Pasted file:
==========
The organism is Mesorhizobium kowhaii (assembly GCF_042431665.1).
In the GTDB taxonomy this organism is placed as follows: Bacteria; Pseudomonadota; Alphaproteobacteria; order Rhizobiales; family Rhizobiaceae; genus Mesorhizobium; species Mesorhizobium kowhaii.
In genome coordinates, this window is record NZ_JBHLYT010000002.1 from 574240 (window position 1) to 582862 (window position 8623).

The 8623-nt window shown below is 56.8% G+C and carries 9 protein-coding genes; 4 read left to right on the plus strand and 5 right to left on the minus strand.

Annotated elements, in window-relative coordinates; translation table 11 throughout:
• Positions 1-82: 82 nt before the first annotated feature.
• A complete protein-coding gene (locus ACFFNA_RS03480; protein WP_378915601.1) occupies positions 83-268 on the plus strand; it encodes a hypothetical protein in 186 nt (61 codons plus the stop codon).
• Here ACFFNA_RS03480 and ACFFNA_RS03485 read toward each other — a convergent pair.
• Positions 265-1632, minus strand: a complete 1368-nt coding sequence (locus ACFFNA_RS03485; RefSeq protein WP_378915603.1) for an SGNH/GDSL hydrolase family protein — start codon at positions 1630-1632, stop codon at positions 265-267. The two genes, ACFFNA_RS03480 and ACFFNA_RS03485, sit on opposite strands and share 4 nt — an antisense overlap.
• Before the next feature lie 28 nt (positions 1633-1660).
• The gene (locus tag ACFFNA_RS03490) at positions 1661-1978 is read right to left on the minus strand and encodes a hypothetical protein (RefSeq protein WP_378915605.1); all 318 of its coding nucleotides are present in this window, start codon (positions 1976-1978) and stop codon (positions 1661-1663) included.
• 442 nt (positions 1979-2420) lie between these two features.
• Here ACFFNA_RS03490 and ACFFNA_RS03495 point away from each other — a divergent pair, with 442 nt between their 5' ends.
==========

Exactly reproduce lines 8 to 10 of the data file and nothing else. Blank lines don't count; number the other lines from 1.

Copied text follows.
• Here ACFFNA_RS03480 and ACFFNA_RS03485 read toward each other — a convergent pair.
• Positions 265-1632, minus strand: a complete 1368-nt coding sequence (locus ACFFNA_RS03485; RefSeq protein WP_378915603.1) for an SGNH/GDSL hydrolase family protein — start codon at positions 1630-1632, stop codon at positions 265-267. The two genes, ACFFNA_RS03480 and ACFFNA_RS03485, sit on opposite strands and share 4 nt — an antisense overlap.
• Before the next feature lie 28 nt (positions 1633-1660).